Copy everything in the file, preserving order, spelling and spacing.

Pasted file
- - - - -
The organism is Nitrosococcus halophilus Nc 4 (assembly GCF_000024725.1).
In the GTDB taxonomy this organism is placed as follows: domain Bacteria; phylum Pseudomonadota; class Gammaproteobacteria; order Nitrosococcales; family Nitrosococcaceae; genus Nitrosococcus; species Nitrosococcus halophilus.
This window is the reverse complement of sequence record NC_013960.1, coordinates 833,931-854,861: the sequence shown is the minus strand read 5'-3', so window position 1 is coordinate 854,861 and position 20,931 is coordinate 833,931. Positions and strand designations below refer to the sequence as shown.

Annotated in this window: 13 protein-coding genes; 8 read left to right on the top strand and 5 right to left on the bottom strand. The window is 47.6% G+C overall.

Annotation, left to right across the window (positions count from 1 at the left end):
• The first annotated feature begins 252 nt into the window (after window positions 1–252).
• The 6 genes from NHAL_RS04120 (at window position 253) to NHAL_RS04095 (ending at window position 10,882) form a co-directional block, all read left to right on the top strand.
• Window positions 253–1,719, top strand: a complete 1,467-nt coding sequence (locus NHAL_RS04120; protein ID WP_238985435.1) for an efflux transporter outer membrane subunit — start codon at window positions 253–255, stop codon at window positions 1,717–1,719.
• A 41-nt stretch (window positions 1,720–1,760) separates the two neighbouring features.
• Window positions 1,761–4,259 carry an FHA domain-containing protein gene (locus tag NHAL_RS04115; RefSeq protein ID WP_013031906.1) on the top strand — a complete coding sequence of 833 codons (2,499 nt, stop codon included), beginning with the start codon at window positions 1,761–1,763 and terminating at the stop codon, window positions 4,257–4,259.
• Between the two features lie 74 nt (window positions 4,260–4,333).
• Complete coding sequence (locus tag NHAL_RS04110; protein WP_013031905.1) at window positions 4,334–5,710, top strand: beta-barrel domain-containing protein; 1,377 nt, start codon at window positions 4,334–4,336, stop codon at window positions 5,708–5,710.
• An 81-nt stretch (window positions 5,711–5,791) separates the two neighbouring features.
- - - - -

The organism is Nitrosococcus halophilus Nc 4 (assembly GCF_000024725.1).
In the GTDB taxonomy this organism is placed as follows: domain Bacteria; phylum Pseudomonadota; class Gammaproteobacteria; order Nitrosococcales; family Nitrosococcaceae; genus Nitrosococcus; species Nitrosococcus halophilus.
This window is the reverse complement of sequence record NC_013960.1, coordinates 833,931-854,861: the sequence shown is the minus strand read 5'-3', so window position 1 is coordinate 854,861 and position 20,931 is coordinate 833,931. Positions and strand designations below refer to the sequence as shown.

Annotated in this window: 13 protein-coding genes; 8 read left to right on the top strand and 5 right to left on the bottom strand. The window is 47.6% G+C overall.

Annotation, left to right across the window (positions count from 1 at the left end):
• The first annotated feature begins 252 nt into the window (after window positions 1–252).
• The 6 genes from NHAL_RS04120 (at window position 253) to NHAL_RS04095 (ending at window position 10,882) form a co-directional block, all read left to right on the top strand.
• Window positions 253–1,719, top strand: a complete 1,467-nt coding sequence (locus NHAL_RS04120; protein ID WP_238985435.1) for an efflux transporter outer membrane subunit — start codon at window positions 253–255, stop codon at window positions 1,717–1,719.
• A 41-nt stretch (window positions 1,720–1,760) separates the two neighbouring features.
• Window positions 1,761–4,259 carry an FHA domain-containing protein gene (locus tag NHAL_RS04115; RefSeq protein ID WP_013031906.1) on the top strand — a complete coding sequence of 833 codons (2,499 nt, stop codon included), beginning with the start codon at window positions 1,761–1,763 and terminating at the stop codon, window positions 4,257–4,259.
• Between the two features lie 74 nt (window positions 4,260–4,333).
• Complete coding sequence (locus tag NHAL_RS04110; protein WP_013031905.1) at window positions 4,334–5,710, top strand: beta-barrel domain-containing protein; 1,377 nt, start codon at window positions 4,334–4,336, stop codon at window positions 5,708–5,710.
• An 81-nt stretch (window positions 5,711–5,791) separates the two neighbouring features.